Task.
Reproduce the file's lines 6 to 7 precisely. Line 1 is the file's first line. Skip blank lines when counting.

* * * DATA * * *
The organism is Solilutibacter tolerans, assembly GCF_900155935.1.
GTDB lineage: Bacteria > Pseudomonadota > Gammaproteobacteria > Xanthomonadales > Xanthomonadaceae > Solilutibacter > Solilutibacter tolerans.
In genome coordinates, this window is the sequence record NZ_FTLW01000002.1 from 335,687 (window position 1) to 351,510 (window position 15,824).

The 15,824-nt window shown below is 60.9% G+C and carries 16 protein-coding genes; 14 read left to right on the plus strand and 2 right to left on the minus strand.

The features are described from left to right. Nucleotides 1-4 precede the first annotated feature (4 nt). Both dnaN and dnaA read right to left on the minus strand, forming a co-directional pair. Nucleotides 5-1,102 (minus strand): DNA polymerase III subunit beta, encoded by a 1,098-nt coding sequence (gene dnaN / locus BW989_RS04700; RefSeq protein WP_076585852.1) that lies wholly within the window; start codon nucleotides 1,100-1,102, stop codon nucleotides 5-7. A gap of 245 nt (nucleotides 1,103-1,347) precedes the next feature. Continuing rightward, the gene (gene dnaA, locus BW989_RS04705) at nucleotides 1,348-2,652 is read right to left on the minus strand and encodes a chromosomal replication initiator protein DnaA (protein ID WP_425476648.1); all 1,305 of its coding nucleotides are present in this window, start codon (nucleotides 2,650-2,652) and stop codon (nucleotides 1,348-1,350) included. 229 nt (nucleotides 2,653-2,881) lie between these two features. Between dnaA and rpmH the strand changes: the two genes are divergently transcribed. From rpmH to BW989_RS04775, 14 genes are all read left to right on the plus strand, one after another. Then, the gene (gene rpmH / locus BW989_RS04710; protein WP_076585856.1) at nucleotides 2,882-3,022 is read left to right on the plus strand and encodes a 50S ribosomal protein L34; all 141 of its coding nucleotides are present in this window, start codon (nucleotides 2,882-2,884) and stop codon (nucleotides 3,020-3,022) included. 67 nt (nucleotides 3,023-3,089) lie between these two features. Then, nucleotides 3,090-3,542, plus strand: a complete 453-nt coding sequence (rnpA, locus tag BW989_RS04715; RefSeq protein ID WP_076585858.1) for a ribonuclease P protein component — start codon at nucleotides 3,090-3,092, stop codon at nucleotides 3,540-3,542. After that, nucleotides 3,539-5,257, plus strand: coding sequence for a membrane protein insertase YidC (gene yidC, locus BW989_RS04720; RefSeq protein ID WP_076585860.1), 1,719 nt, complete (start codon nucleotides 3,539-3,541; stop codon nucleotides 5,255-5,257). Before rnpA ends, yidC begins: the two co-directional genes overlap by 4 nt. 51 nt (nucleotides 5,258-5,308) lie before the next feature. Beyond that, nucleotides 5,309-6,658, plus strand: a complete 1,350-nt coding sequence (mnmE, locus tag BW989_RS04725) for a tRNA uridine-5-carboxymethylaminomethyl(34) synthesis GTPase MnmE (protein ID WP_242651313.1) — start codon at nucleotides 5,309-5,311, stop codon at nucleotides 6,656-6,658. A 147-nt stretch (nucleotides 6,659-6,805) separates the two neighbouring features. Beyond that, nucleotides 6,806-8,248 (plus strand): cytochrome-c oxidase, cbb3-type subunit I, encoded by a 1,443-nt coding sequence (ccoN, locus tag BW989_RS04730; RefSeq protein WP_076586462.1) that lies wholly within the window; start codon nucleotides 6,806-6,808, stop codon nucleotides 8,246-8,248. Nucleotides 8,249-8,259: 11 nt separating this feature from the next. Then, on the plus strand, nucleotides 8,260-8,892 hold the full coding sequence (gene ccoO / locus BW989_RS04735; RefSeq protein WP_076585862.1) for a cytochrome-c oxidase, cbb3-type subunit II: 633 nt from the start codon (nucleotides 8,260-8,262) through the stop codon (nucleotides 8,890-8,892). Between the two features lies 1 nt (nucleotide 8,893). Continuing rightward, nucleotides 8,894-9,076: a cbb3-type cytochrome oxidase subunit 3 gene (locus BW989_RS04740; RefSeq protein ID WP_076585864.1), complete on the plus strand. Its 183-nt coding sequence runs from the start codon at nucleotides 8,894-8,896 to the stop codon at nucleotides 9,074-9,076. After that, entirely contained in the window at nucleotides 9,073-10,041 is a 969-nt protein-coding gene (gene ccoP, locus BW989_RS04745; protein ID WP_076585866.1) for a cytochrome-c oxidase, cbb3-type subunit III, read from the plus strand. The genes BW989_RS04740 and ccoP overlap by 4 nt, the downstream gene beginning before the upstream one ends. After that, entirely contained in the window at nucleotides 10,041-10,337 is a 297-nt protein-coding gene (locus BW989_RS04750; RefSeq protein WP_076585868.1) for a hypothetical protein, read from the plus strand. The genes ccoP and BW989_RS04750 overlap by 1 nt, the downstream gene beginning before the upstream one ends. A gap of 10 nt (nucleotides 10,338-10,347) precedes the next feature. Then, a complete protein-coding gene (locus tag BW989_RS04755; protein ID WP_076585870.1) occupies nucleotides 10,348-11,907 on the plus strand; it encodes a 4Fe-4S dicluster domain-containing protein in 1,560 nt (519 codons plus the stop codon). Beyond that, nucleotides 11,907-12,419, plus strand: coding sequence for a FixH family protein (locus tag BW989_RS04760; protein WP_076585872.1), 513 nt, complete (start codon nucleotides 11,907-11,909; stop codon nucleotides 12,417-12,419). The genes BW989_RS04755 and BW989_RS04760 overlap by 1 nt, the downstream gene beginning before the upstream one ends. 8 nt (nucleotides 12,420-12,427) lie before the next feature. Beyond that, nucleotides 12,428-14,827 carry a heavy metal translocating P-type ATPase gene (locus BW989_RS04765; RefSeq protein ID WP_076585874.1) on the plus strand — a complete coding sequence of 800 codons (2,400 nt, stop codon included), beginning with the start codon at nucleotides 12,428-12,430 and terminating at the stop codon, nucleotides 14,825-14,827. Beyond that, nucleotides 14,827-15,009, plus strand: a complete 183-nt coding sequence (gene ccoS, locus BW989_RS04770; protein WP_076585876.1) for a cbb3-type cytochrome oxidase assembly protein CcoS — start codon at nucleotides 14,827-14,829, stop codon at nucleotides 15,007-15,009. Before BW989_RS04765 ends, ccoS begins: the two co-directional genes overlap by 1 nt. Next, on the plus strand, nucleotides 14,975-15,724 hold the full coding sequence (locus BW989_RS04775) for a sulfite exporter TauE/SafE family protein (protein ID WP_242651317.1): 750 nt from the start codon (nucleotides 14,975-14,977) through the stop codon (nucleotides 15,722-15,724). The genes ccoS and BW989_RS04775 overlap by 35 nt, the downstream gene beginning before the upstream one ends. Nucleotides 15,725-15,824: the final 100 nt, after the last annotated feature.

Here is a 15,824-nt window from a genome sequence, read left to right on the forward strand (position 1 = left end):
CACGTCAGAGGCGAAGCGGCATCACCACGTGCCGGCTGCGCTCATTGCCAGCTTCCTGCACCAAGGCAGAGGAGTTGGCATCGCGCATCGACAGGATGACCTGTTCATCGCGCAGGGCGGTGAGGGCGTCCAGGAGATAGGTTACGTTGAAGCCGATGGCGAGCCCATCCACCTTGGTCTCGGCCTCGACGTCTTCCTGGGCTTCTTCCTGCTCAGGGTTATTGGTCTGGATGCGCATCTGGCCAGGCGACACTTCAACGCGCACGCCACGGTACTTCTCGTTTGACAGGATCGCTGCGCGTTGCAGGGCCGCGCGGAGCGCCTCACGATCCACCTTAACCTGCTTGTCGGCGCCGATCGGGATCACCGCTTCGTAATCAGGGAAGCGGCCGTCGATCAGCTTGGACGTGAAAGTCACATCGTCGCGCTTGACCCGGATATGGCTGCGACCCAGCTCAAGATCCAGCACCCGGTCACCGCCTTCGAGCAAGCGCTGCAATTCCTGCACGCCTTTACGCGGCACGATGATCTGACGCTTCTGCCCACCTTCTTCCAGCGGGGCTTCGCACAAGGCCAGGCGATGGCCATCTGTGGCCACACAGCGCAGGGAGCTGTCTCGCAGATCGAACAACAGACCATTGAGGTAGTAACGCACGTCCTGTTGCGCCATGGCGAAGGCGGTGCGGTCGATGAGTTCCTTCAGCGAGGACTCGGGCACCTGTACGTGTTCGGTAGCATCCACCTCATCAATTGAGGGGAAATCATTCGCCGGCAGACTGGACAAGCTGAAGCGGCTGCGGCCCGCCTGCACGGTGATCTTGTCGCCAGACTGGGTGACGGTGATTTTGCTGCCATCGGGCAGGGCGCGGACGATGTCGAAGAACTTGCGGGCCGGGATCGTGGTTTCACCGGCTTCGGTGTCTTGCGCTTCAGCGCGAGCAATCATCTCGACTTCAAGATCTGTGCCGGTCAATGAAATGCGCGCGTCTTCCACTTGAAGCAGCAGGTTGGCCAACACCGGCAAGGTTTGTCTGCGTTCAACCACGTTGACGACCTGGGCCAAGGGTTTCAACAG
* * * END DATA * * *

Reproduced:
Here is a 15,824-nt window from a genome sequence, read left to right on the forward strand (position 1 = left end):
CACGTCAGAGGCGAAGCGGCATCACCACGTGCCGGCTGCGCTCATTGCCAGCTTCCTGCACCAAGGCAGAGGAGTTGGCATCGCGCATCGACAGGATGACCTGTTCATCGCGCAGGGCGGTGAGGGCGTCCAGGAGATAGGTTACGTTGAAGCCGATGGCGAGCCCATCCACCTTGGTCTCGGCCTCGACGTCTTCCTGGGCTTCTTCCTGCTCAGGGTTATTGGTCTGGATGCGCATCTGGCCAGGCGACACTTCAACGCGCACGCCACGGTACTTCTCGTTTGACAGGATCGCTGCGCGTTGCAGGGCCGCGCGGAGCGCCTCACGATCCACCTTAACCTGCTTGTCGGCGCCGATCGGGATCACCGCTTCGTAATCAGGGAAGCGGCCGTCGATCAGCTTGGACGTGAAAGTCACATCGTCGCGCTTGACCCGGATATGGCTGCGACCCAGCTCAAGATCCAGCACCCGGTCACCGCCTTCGAGCAAGCGCTGCAATTCCTGCACGCCTTTACGCGGCACGATGATCTGACGCTTCTGCCCACCTTCTTCCAGCGGGGCTTCGCACAAGGCCAGGCGATGGCCATCTGTGGCCACACAGCGCAGGGAGCTGTCTCGCAGATCGAACAACAGACCATTGAGGTAGTAACGCACGTCCTGTTGCGCCATGGCGAAGGCGGTGCGGTCGATGAGTTCCTTCAGCGAGGACTCGGGCACCTGTACGTGTTCGGTAGCATCCACCTCATCAATTGAGGGGAAATCATTCGCCGGCAGACTGGACAAGCTGAAGCGGCTGCGGCCCGCCTGCACGGTGATCTTGTCGCCAGACTGGGTGACGGTGATTTTGCTGCCATCGGGCAGGGCGCGGACGATGTCGAAGAACTTGCGGGCCGGGATCGTGGTTTCACCGGCTTCGGTGTCTTGCGCTTCAGCGCGAGCAATCATCTCGACTTCAAGATCTGTGCCGGTCAATGAAATGCGCGCGTCTTCCACTTGAAGCAGCAGGTTGGCCAACACCGGCAAGGTTTGTCTGCGTTCAACCACGTTGACGACCTGGGCCAAGGGTTTCAACAG